are in cells, 1 percent found on the nurse bees in an average hives of 25,000

bees means there are about 900 mites in the hives and this number

doubles every 18 days. We hope you all get your hives to this low level within

the next few weeks.

We had one surprise. One of the production hives that hadn't been split had 17

mites per 250 bees (about 40,000 bees) which took it to a 6% level of

infestation meaning that it had about 2,400 mites in the hive. The capping fork

test where about 20 drone brood were removed showed lots of mites in each

cell.

This hive is considered a "mite bomb". It would have died in two or three

months and then when it has been robbed out, the robbers would have spread

mites to all hives in the apiary.

This one at Chartwell means there could be other hives in the area (2.5 km)

which could be in a similar shape - test your hives or just treat. Varroa passes

on viruses to your bees and it's the viruses kill colonies. The more mites you

have in a hive, the quicker this happens.

It's very important to identify the heavily infested hives early and treat them so

mite levels stay low. I'm seeing one or two hives in my apiaries with mites

falling on to the bottom board slides where most have no mites falling. My

hives have low infestations because I have been treating hives each month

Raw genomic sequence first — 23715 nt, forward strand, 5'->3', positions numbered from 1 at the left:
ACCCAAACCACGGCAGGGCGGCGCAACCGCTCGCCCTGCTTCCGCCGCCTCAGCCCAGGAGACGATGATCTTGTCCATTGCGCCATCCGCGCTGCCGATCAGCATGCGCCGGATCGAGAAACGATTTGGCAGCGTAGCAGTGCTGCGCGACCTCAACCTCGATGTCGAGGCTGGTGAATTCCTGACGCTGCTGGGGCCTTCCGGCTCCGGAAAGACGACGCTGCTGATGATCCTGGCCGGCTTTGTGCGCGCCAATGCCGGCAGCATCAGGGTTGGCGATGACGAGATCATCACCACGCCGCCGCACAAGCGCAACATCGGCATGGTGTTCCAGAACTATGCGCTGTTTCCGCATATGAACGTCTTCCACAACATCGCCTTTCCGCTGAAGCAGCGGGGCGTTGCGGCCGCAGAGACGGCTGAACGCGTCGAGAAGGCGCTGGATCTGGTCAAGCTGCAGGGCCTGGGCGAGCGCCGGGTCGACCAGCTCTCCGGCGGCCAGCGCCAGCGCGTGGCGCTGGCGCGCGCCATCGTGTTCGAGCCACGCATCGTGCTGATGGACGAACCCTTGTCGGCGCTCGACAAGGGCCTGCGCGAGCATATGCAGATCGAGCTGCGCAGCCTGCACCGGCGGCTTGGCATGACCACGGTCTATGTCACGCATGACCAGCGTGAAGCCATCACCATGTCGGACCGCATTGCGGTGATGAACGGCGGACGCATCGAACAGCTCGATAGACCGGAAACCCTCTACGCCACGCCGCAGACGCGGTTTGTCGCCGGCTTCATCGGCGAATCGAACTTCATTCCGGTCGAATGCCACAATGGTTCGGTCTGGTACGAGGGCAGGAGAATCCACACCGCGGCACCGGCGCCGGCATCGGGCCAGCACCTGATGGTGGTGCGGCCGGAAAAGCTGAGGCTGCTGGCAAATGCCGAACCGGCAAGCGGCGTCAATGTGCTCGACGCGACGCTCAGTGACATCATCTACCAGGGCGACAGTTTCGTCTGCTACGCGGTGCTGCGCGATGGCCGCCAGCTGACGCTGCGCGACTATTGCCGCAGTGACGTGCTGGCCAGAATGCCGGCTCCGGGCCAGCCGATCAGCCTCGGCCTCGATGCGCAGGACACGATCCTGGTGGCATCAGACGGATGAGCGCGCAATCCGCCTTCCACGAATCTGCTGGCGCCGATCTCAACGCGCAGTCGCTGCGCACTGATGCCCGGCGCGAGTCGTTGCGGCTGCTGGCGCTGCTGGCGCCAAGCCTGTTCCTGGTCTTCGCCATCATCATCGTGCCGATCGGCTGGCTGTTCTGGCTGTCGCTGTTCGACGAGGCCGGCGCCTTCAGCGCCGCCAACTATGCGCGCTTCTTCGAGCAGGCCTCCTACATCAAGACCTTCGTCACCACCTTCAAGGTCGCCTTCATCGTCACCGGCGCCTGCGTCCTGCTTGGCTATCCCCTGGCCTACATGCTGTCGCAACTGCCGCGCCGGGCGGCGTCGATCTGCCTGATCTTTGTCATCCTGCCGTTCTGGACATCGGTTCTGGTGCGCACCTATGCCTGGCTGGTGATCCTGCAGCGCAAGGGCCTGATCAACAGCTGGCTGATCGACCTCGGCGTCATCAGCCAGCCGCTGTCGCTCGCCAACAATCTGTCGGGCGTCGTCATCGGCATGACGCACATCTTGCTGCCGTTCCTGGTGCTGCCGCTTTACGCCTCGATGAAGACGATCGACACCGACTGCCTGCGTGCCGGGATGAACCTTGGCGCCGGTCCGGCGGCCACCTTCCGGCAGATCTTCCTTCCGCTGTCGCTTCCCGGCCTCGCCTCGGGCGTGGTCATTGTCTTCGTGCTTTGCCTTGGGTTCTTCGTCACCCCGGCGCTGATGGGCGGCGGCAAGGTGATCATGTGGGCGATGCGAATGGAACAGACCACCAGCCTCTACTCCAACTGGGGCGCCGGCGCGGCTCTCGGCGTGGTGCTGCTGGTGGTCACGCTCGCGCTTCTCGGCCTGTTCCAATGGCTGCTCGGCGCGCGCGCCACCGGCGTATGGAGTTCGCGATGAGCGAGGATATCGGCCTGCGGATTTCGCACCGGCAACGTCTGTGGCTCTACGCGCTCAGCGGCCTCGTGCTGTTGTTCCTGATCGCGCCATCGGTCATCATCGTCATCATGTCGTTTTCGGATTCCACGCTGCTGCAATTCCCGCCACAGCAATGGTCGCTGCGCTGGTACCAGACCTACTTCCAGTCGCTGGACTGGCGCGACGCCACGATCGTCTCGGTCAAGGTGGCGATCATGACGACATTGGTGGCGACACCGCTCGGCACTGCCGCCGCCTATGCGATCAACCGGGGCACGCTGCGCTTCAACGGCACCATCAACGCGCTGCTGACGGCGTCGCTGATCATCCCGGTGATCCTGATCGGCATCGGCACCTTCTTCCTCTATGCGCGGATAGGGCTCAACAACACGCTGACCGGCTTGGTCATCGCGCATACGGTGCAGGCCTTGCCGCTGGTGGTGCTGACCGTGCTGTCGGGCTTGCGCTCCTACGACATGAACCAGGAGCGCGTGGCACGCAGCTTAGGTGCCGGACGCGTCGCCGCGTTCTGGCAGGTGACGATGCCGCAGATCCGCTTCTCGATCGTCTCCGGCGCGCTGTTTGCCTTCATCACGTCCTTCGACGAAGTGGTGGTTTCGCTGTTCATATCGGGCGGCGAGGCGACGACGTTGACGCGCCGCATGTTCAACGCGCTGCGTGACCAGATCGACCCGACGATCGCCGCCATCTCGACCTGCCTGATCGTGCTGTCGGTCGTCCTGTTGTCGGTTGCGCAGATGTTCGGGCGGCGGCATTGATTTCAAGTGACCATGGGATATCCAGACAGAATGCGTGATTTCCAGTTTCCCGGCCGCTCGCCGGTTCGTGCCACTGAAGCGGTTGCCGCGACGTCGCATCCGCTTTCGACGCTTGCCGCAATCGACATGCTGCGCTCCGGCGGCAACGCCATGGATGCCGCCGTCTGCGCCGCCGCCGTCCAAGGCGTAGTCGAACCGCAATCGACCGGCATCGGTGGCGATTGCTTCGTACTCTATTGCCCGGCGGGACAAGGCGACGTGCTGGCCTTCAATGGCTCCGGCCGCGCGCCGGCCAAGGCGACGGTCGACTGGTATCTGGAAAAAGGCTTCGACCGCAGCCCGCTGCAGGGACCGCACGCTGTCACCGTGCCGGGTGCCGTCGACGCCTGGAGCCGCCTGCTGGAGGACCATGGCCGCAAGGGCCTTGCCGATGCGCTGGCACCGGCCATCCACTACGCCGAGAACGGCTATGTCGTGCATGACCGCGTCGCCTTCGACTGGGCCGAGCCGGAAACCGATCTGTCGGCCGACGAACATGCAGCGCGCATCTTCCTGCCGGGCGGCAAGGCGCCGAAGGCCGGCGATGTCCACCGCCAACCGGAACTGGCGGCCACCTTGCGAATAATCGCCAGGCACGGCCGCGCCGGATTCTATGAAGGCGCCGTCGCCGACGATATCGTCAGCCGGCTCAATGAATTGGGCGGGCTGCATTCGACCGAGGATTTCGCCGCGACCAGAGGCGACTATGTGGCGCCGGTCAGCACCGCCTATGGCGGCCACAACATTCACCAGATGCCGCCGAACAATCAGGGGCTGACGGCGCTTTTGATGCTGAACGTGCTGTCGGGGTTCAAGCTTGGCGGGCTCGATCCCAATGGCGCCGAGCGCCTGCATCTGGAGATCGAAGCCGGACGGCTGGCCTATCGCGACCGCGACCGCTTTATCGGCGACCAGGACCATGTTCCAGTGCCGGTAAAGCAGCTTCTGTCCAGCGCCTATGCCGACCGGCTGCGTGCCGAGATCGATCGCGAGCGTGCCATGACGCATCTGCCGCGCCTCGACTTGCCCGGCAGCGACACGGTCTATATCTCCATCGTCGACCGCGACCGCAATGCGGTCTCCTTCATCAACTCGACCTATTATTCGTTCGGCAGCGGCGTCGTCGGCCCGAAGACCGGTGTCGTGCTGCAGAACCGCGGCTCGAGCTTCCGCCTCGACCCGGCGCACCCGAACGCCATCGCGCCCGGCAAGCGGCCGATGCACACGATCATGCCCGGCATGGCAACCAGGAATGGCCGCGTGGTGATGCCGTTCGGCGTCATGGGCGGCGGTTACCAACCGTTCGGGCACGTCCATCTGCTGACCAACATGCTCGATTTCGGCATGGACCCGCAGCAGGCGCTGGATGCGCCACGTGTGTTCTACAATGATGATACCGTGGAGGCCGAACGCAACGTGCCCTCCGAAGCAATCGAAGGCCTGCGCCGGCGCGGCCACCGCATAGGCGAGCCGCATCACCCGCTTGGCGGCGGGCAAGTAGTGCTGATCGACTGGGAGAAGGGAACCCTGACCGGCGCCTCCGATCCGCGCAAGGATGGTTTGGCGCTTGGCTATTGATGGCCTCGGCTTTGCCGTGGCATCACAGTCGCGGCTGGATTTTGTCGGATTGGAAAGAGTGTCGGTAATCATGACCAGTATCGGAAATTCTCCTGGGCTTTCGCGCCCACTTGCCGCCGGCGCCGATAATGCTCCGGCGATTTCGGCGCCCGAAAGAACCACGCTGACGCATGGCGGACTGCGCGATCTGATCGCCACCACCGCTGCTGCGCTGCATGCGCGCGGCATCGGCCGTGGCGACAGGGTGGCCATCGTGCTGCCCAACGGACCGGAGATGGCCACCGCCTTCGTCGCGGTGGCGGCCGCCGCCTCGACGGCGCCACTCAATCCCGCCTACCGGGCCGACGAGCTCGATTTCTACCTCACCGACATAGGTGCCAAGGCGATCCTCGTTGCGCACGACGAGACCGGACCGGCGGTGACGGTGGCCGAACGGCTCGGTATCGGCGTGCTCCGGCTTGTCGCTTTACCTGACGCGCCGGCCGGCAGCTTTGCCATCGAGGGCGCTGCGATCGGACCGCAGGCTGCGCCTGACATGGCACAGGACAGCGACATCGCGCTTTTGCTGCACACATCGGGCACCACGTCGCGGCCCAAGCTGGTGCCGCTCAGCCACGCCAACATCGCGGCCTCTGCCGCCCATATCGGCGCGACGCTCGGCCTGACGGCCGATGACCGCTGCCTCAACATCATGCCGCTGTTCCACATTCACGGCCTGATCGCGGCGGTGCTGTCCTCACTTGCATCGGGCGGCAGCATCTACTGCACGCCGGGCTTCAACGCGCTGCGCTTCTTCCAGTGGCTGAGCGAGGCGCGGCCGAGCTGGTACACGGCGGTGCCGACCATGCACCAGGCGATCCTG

with formic acid.

So far the highest mite count is 3 mites per hundred in Johnsonville and 1 mite

per 200 in Ohariu Valley. What are the counts like in your area?

I'm really looking forward to this month's guest speaker. David has a long

history with bees and is a fountain of knowledge.

December 2016 newsletter
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Club Profile – Sharon Mackie

Sharon Mackie

Beekeeping five

years in the

Wellington Region.

Beekeeping brings

together a lot of

threads. My

grandfather had

300 hives, BV -

before Varroa in

North Otago and I

have fond memories of ‘helping out’ in his cellar as a kid. I am fourth

generation beekeeper in our family and the hobby ties together my

love for the outdoors and feeling connected with nature.

It wasn’t the honey for me, it was an interest in the life cycle of the

honey bee and its protection. It’s really satisfying to do something

productive with your hands, if you are not making bee boxes, you are

spinning honey or making decisions about the welfare of your

apiary.

I find each year you learn a bit more and realise just how much you

don’t know. There is a certain magic with bees, a science and

husbandry all rolled into one.

I enjoy the bee club’s old fashioned principles of sharing and

exchanging of ideas – it’s very different from any workplace! The

club brings people from all walks of life with a common interest and

there are many wonderful characters to get to know.

My top tip would be to learn as much as you can before getting your

first hive. There are many ways to learn beekeeping and get hands

on experience before going solo on your own hive. It’s much cheaper

to buy honey in the supermarket but not nearly as much fun!

December 2016 newsletter